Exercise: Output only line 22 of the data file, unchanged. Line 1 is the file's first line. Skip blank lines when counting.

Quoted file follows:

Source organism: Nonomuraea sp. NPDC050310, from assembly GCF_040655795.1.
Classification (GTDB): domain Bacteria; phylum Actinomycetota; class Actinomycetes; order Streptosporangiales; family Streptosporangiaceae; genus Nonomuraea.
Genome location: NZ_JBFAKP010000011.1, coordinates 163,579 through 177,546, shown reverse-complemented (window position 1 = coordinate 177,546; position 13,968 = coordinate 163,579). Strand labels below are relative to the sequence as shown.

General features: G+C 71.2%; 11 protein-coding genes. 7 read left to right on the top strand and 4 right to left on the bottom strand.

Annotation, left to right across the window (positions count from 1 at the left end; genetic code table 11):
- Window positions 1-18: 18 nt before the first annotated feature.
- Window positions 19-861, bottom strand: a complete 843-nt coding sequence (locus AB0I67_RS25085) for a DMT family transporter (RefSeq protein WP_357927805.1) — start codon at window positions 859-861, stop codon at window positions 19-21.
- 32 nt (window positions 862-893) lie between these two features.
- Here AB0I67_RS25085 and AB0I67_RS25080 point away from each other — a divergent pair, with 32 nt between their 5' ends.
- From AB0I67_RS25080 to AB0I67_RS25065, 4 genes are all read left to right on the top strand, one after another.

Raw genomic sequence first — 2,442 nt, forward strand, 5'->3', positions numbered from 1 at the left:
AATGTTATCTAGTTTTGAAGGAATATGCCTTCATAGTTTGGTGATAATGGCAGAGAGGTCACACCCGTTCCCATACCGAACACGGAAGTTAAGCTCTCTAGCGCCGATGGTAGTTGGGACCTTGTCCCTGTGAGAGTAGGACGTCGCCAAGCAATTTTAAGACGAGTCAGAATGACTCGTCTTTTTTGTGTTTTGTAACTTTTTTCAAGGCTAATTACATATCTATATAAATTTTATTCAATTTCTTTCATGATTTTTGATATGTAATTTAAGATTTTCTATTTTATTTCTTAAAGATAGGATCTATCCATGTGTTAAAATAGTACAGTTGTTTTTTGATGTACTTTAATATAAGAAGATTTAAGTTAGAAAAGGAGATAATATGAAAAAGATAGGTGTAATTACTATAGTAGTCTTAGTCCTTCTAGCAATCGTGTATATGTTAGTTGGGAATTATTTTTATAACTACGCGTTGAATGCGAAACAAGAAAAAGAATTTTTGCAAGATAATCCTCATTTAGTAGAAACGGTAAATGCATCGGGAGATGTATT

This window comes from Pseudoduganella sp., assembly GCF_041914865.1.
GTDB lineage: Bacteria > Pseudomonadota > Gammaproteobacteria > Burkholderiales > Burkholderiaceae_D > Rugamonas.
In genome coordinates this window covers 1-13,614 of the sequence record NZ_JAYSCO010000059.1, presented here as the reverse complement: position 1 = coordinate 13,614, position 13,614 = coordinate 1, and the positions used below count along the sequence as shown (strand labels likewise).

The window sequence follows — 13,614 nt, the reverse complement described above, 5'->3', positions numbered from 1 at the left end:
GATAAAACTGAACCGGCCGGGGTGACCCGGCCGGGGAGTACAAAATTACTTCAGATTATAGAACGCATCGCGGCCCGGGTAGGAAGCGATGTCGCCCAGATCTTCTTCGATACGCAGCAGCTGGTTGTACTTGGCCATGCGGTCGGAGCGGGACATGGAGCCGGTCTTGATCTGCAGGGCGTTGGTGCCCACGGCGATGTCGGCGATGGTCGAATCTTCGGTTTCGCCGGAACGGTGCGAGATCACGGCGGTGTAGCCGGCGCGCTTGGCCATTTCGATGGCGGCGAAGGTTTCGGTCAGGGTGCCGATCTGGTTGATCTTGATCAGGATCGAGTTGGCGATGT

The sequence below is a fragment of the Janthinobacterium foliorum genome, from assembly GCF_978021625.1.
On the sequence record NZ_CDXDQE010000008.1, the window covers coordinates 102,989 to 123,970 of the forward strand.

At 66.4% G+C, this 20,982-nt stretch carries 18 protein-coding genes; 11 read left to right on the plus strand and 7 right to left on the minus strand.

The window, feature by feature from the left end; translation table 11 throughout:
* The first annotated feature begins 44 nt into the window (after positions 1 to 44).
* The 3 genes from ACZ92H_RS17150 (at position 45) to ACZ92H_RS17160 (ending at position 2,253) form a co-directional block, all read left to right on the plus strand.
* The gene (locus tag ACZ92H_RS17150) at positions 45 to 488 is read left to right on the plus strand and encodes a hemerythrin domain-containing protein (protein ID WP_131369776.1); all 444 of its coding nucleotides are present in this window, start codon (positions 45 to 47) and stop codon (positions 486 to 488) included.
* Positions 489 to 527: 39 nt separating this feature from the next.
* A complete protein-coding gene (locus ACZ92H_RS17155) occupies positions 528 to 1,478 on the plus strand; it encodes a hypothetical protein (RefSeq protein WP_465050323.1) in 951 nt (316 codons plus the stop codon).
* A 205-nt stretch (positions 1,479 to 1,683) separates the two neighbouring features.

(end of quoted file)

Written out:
* The first annotated feature begins 44 nt into the window (after positions 1 to 44).